While all of this is pretty fascinating, I find myself amazed by the blossom itself. First off, the flower is truly lovely; I never tire of photographing it. But the flower hides a sneaky, and potentially deadly, secret. Unlike most flowers, its pollen is gathered into sacs called pollinia (as opposed to producing individual grains of pollen). In order to facilitate its reproduction, the flower has five slits formed by adjacent anthers. When an insect lands for a drink of nectar, its foot (or mouth part) slips into one of the slits and gets stuck. If the insect is lucky, it will be able to yank itself free, taking with it a couple pollinia, which have mechanically attached themselves to the insect’s foot (or mouthpart). When the insect flies off to the next flower, it gets snagged again, only this time it deposits the pollinia. Voila! Reproduction accomplished. And how is this potentially deadly? Because sometimes the hapless bumblebee cannot get her foot unstuck and she dies in the clutch of the milkweed flower. I’ve seen it happen.

For those who like to forage for food or wild medicinals, milkweed has many an admirer, both historically and today. I’ve eaten the buds sautéed in butter, and the small immature pods pickled. Something to keep in mind, though, is the chemical make up of the milkweed’s sap. This sticky white juice is loaded with alkaloids, latex and other compounds, including cardenoilids, which are a type of steroid. So far that doesn’t seem to be too off-putting, but these steroids are what the monarch larva stores in its body to ward off predators: they are toxic and can cause cardiac arrest. This is why many of the insects that feed on milkweeds are brightly colored (red and black, or orange and black). Most predators (namely birds) take this warning seriously and avoid the potentially lethal snack. Two birds, however, are immune to the effects of the toxins: black-headed grosbeaks and black-backed orioles. These birds are known to wreak havoc on over-wintering populations of monarch butterflies.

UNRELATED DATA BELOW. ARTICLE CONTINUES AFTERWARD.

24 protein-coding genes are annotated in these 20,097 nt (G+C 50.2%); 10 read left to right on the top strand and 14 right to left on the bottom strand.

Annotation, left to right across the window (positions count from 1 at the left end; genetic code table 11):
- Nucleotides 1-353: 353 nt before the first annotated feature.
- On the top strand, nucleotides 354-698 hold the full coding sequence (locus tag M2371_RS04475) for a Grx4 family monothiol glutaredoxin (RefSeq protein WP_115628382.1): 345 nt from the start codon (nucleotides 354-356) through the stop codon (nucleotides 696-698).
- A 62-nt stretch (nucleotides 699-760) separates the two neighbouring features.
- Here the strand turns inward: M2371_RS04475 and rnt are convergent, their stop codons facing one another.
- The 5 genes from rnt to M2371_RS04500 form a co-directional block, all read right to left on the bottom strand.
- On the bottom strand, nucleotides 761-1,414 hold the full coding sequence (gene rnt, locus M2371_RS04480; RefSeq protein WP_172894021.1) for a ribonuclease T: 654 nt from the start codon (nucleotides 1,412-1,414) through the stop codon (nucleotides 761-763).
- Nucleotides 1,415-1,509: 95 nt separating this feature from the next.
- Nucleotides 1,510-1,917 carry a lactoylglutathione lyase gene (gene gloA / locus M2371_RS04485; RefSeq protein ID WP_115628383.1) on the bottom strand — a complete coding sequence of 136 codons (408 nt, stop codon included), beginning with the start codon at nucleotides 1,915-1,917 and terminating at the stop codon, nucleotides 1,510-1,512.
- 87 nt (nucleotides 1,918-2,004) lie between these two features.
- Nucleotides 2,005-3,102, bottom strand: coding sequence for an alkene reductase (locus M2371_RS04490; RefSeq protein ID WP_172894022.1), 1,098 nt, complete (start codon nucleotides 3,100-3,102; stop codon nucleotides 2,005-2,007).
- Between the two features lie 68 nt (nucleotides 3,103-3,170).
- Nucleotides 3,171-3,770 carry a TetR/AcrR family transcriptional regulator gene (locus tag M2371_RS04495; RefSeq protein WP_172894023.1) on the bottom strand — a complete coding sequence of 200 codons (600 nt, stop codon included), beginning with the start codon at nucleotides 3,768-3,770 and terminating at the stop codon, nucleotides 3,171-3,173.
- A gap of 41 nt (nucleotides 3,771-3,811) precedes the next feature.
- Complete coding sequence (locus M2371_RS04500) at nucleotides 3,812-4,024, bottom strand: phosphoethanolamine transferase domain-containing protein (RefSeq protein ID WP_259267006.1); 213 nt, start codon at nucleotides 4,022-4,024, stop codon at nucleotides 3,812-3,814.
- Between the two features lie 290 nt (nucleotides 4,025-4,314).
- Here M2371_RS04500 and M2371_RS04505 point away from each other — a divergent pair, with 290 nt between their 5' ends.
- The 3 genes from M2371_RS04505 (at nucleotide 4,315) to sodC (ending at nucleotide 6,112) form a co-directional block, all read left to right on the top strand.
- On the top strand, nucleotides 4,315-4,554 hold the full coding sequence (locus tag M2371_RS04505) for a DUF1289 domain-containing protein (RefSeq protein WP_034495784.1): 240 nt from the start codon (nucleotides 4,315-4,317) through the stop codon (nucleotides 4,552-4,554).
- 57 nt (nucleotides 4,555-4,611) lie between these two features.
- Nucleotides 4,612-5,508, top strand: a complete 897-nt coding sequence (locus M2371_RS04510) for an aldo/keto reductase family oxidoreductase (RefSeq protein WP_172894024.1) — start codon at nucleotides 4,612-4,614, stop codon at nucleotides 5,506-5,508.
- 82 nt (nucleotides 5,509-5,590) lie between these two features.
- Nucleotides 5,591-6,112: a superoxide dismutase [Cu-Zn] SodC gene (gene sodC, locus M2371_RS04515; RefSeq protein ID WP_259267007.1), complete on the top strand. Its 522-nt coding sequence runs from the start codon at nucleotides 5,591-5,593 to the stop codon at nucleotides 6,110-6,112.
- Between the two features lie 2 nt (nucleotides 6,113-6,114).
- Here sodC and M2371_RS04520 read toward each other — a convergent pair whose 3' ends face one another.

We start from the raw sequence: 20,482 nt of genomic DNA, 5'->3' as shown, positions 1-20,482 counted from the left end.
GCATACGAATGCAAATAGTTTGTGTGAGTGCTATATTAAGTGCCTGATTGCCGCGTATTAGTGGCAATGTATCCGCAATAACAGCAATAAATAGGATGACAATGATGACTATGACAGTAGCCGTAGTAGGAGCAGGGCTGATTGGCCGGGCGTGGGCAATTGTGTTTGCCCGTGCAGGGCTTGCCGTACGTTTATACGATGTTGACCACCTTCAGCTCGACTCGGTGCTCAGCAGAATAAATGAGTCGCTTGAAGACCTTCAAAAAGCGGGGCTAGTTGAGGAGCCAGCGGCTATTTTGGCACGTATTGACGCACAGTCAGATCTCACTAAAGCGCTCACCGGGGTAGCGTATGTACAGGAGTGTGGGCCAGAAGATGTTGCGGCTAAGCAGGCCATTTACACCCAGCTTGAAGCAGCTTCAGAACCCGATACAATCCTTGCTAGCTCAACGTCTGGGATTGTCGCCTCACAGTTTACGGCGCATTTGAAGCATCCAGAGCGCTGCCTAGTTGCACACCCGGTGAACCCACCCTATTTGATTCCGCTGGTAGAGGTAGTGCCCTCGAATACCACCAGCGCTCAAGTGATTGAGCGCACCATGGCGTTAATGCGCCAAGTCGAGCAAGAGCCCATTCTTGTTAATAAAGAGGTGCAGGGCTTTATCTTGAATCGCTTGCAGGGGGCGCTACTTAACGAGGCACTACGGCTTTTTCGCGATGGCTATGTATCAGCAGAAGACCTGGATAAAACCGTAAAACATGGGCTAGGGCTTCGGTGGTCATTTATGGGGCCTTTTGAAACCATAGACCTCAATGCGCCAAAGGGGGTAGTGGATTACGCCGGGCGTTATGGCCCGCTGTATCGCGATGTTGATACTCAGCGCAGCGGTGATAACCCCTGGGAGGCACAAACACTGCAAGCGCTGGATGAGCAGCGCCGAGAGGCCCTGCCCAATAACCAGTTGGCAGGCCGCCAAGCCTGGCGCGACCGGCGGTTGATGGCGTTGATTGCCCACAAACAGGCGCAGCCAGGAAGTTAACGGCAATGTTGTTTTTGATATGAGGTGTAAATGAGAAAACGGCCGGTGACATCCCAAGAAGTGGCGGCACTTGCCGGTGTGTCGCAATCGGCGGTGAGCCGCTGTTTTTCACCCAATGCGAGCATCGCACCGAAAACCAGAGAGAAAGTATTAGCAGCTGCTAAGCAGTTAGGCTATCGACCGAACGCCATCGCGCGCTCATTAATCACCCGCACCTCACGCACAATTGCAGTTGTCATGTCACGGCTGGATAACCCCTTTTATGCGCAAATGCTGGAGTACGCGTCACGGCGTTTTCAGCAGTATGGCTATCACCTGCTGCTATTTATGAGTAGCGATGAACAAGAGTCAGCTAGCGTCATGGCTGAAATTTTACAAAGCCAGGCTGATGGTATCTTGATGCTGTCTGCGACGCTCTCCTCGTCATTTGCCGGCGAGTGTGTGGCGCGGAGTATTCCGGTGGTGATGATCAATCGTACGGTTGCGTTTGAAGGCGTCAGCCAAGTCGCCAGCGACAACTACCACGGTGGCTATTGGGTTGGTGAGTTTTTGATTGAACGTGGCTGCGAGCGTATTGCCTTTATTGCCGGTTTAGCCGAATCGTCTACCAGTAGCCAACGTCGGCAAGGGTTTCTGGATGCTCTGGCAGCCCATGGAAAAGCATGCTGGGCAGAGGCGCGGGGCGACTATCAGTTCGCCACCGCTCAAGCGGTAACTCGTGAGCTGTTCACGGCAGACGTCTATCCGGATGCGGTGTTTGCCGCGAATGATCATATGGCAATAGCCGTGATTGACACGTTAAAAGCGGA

The next time you pass your friendly neighborhood patch of milkweed, take a moment to check out this heroic plant. Perhaps you can send a silent thanks to its ancestors for helping keep your ancestors alive. Or maybe you’ll be able to watch a busy bee assist in pollination. Or, if it is fall, you can take up one of my all-time favorite activities and spread the wealth of milkweeds my setting the parachutes free from their pods.

 


Ellen Rathbone

Ellen Rathbone is by her own admission a “certified nature nut.” She began contributing to the Adirondack Almanack while living in Newcomb, when she was an environmental educator for the Adirondack Park Agency’s Visitor Interpretive Centers for nearly ten years.

Ellen graduated from SUNY ESF in 1988 with a BS in forestry and biology and has worked as a naturalist in New York, New Jersey, and Vermont.

In 2010 her work took her to Michigan, where she currently resides and serves as Education Director of the Dahlem Conservancy just outside Jackson, Michigan.

She also writes her own blog about her Michigan adventures.